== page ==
This morning, the U.S. Supreme Court issued its long-awaited decision in Harris v. Quinn along the narrow scope of the original case. In the 5-4 decision, the high court ruled that eight Illinois home health-care workers cannot be required to contribute union bargaining fees.
Justice Samuel A. Alito Jr. wrote for the majority: "Because of Abood's questionable foundations ... we refuse to extend Abood to the new situation now before us," Alito wrote. "If we allowed Abood to be extended to those who are not full-fledged public employees, it would be hard to see just where to draw the line, and we therefore confine Abood's reach to full-fledged state employees."
We believe everyone benefits from working together in the union, so everyone should contribute a fair amount to pay for the value they receive. At issue in this case was whether non-union members could reap the wages, benefits and protections negotiated in a collectively bargained contract without needing to pay their fair share.
Harris v. Quinn was brought by the National Right to Work Legal Defense Foundation (NRTW), a political group whose extreme agenda seeks to weaken the power of working people. This extreme anti-worker group is funded by billionaires like Charles Koch and the Walton family. This case is the latest in a decades-long attack on the rights of working people to join together to improve their jobs and the quality of services they provide.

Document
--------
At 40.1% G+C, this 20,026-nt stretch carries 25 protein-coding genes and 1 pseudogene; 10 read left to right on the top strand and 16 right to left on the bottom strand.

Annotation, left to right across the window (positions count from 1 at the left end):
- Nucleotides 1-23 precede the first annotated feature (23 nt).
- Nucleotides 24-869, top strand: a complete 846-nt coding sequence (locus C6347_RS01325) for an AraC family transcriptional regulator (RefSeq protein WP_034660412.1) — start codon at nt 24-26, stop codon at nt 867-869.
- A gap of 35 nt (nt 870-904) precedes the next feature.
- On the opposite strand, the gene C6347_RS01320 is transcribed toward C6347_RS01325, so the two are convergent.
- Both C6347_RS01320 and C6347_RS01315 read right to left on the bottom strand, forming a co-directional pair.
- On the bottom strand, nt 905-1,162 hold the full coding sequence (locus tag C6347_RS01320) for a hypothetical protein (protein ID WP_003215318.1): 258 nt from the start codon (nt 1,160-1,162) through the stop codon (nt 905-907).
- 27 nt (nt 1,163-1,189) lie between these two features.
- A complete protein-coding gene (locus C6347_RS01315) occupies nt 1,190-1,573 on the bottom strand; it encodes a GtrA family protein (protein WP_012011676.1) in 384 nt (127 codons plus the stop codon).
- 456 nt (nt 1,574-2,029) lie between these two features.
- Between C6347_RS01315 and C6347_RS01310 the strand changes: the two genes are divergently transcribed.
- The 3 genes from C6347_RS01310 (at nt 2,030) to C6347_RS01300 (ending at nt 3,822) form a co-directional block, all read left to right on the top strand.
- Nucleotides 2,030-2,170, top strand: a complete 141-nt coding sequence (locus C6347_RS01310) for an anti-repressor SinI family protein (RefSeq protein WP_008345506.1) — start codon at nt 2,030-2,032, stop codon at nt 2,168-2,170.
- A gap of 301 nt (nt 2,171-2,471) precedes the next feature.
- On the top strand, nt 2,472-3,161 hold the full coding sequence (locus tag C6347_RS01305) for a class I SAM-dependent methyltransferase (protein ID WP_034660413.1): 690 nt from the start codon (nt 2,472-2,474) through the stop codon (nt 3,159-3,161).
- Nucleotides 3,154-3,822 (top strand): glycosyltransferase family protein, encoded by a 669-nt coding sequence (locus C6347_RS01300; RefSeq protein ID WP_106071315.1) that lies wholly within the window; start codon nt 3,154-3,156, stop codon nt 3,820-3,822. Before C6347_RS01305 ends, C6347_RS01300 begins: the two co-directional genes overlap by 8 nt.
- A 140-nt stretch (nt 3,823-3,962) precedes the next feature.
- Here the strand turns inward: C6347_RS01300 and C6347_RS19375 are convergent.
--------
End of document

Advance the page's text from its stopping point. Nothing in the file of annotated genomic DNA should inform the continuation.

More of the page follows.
“This decision really goes to the heart of two big concerns in America. First, do we truly care about seniors and people with disabilities, and second, are we going to seriously take on the issue of income inequality? That is what’s really at stake here, and the systematic attack on working people is pushing us in the wrong direction on both fronts. We stand strong with our brothers and sisters in Illinois and across this great nation as the corporate forces behind state and national efforts take aim at the rights and values of middle class families.” - CTA President Dean Vogel in a statement to the media today.
The National Education Association, joined by California Teachers Association and Change to Win, filed an amicus brief with the Supreme Court to expose the truly radical nature of NRTW’s arguments and underscore their audacious claim that public-sector collective bargaining itself is constitutionally suspect. Employers and states have also filed in support of fair share arrangements because they know they serve to stabilize the workforce, improve the quality of training and support for workers and most importantly improve the quality of care and services that people receive.
While NEA and CTA narrowly escaped the loss of fair share fees, other cases are in the pipeline to strip unions of rights set forth in Abood. "The corporate forces behind these state and national efforts have a lot of money, but we have the spirit and the numbers and a court case will not change our resolve," said Vogel. "Today, we are more resolute than ever that joining together against these ill-intended forces is the best way to fight for our students, keep our communities safe, and ensure good jobs and freedom in our workplaces. We will not give up fighting for the rights of our students and members, their families, and our middle class brothers and sisters."